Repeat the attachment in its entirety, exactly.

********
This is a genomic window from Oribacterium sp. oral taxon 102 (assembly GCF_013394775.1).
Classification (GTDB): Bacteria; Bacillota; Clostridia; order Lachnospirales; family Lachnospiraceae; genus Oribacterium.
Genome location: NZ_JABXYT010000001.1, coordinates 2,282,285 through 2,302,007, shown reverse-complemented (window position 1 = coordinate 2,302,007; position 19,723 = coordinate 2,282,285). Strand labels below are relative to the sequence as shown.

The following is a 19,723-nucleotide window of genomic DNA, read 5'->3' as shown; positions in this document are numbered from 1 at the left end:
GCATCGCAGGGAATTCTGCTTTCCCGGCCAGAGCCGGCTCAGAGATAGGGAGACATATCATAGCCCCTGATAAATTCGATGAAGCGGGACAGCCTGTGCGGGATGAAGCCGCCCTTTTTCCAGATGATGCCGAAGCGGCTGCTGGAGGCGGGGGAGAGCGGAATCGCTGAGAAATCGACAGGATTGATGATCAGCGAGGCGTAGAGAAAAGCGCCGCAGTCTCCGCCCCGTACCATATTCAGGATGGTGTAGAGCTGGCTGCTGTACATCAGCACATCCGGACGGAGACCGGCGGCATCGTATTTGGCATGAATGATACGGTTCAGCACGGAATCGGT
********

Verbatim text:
This is a genomic window from Oribacterium sp. oral taxon 102 (assembly GCF_013394775.1).
Classification (GTDB): Bacteria; Bacillota; Clostridia; order Lachnospirales; family Lachnospiraceae; genus Oribacterium.
Genome location: NZ_JABXYT010000001.1, coordinates 2,282,285 through 2,302,007, shown reverse-complemented (window position 1 = coordinate 2,302,007; position 19,723 = coordinate 2,282,285). Strand labels below are relative to the sequence as shown.

The following is a 19,723-nucleotide window of genomic DNA, read 5'->3' as shown; positions in this document are numbered from 1 at the left end:
GCATCGCAGGGAATTCTGCTTTCCCGGCCAGAGCCGGCTCAGAGATAGGGAGACATATCATAGCCCCTGATAAATTCGATGAAGCGGGACAGCCTGTGCGGGATGAAGCCGCCCTTTTTCCAGATGATGCCGAAGCGGCTGCTGGAGGCGGGGGAGAGCGGAATCGCTGAGAAATCGACAGGATTGATGATCAGCGAGGCGTAGAGAAAAGCGCCGCAGTCTCCGCCCCGTACCATATTCAGGATGGTGTAGAGCTGGCTGCTGTACATCAGCACATCCGGACGGAGACCGGCGGCATCGTATTTGGCATGAATGATACGGTTCAGCACGGAATCGGT